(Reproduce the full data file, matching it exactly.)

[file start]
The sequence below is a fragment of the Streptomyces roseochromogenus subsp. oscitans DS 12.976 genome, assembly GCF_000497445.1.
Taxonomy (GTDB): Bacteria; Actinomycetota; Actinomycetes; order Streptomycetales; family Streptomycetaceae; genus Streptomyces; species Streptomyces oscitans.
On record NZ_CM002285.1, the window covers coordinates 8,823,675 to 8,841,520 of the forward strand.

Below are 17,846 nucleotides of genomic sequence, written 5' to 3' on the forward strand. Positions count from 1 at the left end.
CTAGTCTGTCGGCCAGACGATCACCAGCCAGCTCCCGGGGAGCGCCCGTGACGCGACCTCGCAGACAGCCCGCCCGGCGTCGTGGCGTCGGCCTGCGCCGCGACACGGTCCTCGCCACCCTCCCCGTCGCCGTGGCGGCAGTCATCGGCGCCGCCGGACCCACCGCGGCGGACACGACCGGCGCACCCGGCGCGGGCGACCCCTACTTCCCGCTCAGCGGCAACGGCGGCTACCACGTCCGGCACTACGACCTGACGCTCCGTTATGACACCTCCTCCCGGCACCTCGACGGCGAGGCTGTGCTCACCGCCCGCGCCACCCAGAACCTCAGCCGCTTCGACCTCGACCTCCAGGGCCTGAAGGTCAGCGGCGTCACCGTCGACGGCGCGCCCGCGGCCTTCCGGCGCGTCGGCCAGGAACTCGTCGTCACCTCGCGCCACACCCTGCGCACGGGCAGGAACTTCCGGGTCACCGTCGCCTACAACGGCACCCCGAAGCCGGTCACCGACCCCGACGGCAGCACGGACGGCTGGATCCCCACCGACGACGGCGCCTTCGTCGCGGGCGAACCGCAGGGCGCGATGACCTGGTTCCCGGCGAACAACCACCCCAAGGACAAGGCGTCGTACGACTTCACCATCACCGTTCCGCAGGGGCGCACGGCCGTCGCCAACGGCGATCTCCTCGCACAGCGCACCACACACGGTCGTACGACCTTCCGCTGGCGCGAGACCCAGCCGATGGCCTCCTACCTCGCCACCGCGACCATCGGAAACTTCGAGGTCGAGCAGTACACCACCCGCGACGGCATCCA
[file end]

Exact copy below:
The sequence below is a fragment of the Streptomyces roseochromogenus subsp. oscitans DS 12.976 genome, assembly GCF_000497445.1.
Taxonomy (GTDB): Bacteria; Actinomycetota; Actinomycetes; order Streptomycetales; family Streptomycetaceae; genus Streptomyces; species Streptomyces oscitans.
On record NZ_CM002285.1, the window covers coordinates 8,823,675 to 8,841,520 of the forward strand.

Below are 17,846 nucleotides of genomic sequence, written 5' to 3' on the forward strand. Positions count from 1 at the left end.
CTAGTCTGTCGGCCAGACGATCACCAGCCAGCTCCCGGGGAGCGCCCGTGACGCGACCTCGCAGACAGCCCGCCCGGCGTCGTGGCGTCGGCCTGCGCCGCGACACGGTCCTCGCCACCCTCCCCGTCGCCGTGGCGGCAGTCATCGGCGCCGCCGGACCCACCGCGGCGGACACGACCGGCGCACCCGGCGCGGGCGACCCCTACTTCCCGCTCAGCGGCAACGGCGGCTACCACGTCCGGCACTACGACCTGACGCTCCGTTATGACACCTCCTCCCGGCACCTCGACGGCGAGGCTGTGCTCACCGCCCGCGCCACCCAGAACCTCAGCCGCTTCGACCTCGACCTCCAGGGCCTGAAGGTCAGCGGCGTCACCGTCGACGGCGCGCCCGCGGCCTTCCGGCGCGTCGGCCAGGAACTCGTCGTCACCTCGCGCCACACCCTGCGCACGGGCAGGAACTTCCGGGTCACCGTCGCCTACAACGGCACCCCGAAGCCGGTCACCGACCCCGACGGCAGCACGGACGGCTGGATCCCCACCGACGACGGCGCCTTCGTCGCGGGCGAACCGCAGGGCGCGATGACCTGGTTCCCGGCGAACAACCACCCCAAGGACAAGGCGTCGTACGACTTCACCATCACCGTTCCGCAGGGGCGCACGGCCGTCGCCAACGGCGATCTCCTCGCACAGCGCACCACACACGGTCGTACGACCTTCCGCTGGCGCGAGACCCAGCCGATGGCCTCCTACCTCGCCACCGCGACCATCGGAAACTTCGAGGTCGAGCAGTACACCACCCGCGACGGCATCCA